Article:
How is diplacusis treated?

Depending on the root cause, there are several possible treatments. If your condition is related to a blockage, like earwax, then treatment will focus on the removal of that obstruction. But permanent sensorineural hearing loss is more frequently the cause. In these cases, the best treatment options include:

  • Hearing aids: The correct set of hearing aids can neutralize how your ears hear again. This means that the symptoms of diplacusis will likely fade. It’s important to get the correct settings on your hearing aids and you’ll want to have us assist you with that.
  • Cochlear implant: In cases where the hearing loss at the root of diplacusis is profound, a cochlear implant may be the only way to provide relief from the symptoms.

All of this begins with a hearing exam. Think about it this way: whatever type of hearing loss is the source of your diplacusis, a hearing exam will be able to determine that (perhaps you just think things sound strange at this point and you don’t even recognize it as diplacusis). Modern hearing tests are very sensitive, and good at finding discrepancies between how your ears hear the world.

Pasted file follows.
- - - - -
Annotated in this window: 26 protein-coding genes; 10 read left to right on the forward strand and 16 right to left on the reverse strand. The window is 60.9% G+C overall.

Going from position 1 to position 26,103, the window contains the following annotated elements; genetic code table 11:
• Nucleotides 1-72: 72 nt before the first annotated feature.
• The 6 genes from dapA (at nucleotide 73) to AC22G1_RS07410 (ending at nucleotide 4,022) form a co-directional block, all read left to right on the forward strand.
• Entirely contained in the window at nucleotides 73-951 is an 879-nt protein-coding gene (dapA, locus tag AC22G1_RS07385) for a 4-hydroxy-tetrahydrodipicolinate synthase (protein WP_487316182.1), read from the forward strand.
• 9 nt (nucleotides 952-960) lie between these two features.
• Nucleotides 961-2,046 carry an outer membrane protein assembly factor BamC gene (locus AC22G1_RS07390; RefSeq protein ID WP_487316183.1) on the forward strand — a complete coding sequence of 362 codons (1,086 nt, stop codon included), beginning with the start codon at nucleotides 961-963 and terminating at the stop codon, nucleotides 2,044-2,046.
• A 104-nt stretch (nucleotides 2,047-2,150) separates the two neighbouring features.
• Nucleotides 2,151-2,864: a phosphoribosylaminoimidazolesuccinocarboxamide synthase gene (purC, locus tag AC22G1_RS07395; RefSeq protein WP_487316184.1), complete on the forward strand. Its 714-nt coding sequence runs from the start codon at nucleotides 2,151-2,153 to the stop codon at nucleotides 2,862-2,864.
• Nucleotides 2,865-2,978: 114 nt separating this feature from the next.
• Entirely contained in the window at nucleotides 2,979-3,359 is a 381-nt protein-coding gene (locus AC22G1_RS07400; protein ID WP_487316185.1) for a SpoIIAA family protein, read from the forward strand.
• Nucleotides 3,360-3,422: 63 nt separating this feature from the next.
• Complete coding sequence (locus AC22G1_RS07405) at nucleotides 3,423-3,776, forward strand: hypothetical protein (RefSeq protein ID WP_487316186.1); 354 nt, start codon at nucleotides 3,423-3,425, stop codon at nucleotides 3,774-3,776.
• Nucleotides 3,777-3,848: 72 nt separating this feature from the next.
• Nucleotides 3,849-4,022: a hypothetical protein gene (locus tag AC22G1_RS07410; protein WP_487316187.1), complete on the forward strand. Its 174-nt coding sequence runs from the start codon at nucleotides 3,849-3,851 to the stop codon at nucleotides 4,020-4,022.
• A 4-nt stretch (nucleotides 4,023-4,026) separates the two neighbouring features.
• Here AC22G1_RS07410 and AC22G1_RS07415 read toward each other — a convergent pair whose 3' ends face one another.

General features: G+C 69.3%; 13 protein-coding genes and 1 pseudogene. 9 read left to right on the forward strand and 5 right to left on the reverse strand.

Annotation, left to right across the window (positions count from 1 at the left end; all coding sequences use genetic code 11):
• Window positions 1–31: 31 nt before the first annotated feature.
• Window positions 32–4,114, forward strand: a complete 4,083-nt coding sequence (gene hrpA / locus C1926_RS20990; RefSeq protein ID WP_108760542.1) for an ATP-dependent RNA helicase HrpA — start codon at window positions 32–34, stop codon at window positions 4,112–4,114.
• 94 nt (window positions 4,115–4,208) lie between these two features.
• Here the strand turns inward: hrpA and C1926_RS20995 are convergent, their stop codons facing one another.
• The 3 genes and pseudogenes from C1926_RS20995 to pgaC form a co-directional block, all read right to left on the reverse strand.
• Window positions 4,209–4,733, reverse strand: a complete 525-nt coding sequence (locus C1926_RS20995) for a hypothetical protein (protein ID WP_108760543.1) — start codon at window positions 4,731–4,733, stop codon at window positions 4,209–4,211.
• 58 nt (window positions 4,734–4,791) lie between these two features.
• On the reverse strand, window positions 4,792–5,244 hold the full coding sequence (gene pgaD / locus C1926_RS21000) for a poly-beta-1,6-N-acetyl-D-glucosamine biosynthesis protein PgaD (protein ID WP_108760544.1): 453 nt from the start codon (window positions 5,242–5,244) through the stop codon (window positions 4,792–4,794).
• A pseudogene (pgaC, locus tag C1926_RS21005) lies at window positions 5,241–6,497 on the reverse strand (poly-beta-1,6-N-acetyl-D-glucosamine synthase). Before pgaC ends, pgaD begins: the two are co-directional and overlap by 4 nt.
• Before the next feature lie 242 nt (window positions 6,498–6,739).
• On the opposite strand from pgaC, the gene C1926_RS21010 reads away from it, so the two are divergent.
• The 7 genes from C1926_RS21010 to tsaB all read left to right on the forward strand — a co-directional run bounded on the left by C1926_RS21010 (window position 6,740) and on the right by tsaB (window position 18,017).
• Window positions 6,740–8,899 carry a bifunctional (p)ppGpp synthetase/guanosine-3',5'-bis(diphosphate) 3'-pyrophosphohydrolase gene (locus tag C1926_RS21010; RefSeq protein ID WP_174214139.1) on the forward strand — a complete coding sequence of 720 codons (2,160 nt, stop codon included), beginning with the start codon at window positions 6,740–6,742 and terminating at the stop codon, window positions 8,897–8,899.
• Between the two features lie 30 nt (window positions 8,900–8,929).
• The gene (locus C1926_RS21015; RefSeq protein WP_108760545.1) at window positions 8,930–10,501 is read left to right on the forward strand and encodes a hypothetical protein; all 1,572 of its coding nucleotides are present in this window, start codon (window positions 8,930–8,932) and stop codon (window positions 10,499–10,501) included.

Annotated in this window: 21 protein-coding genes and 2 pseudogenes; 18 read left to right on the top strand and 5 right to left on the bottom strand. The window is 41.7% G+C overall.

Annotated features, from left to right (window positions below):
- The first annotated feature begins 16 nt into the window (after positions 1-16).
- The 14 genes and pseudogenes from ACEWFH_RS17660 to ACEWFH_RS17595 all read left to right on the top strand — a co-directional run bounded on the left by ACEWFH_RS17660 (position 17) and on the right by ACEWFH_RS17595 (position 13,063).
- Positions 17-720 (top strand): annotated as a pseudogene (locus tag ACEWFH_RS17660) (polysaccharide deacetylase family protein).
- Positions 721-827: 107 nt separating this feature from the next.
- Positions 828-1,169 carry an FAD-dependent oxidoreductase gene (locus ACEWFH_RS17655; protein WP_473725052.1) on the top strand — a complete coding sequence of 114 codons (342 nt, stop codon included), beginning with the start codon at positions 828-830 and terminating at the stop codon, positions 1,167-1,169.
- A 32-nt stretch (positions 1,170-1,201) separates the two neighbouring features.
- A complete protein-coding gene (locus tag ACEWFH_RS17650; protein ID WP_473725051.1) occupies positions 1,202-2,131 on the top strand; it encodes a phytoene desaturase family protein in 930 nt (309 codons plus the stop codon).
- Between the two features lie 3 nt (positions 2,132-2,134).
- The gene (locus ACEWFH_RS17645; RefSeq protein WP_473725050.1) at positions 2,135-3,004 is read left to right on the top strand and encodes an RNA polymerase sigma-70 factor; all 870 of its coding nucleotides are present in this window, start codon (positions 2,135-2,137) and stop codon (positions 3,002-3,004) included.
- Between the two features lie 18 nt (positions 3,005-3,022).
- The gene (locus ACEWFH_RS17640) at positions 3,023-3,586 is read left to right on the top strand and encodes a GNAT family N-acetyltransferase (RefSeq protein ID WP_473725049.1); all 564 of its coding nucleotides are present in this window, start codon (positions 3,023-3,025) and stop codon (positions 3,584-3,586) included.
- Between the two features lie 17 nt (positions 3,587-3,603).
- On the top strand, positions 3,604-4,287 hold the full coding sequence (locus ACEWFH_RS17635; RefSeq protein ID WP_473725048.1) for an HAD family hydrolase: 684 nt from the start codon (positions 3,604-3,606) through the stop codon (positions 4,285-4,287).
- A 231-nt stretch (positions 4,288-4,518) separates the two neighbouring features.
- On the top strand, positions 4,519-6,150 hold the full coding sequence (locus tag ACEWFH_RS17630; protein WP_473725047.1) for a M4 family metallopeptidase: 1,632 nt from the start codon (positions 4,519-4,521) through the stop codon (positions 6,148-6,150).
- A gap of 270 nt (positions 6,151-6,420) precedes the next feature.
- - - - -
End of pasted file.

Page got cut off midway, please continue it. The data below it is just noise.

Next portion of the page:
Life is more fun when you can hear well

Getting the proper treatment for your diplacusis, whether that’s a hearing aid or some other treatment option, means you’ll be more able to participate in your daily life. It will be easier to talk to people. It will be easier to communicate with your family.

Which means, you’ll be able to hear your grandkids tell you all about what a Diplodocus is, and you (hopefully) won’t have any diplacusis to get in the way.

Call today for an appointment to get your diplacusis symptoms assessed.

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The site information is for educational and informational purposes only and does not constitute medical advice. To receive personalized advice or treatment, schedule an appointment.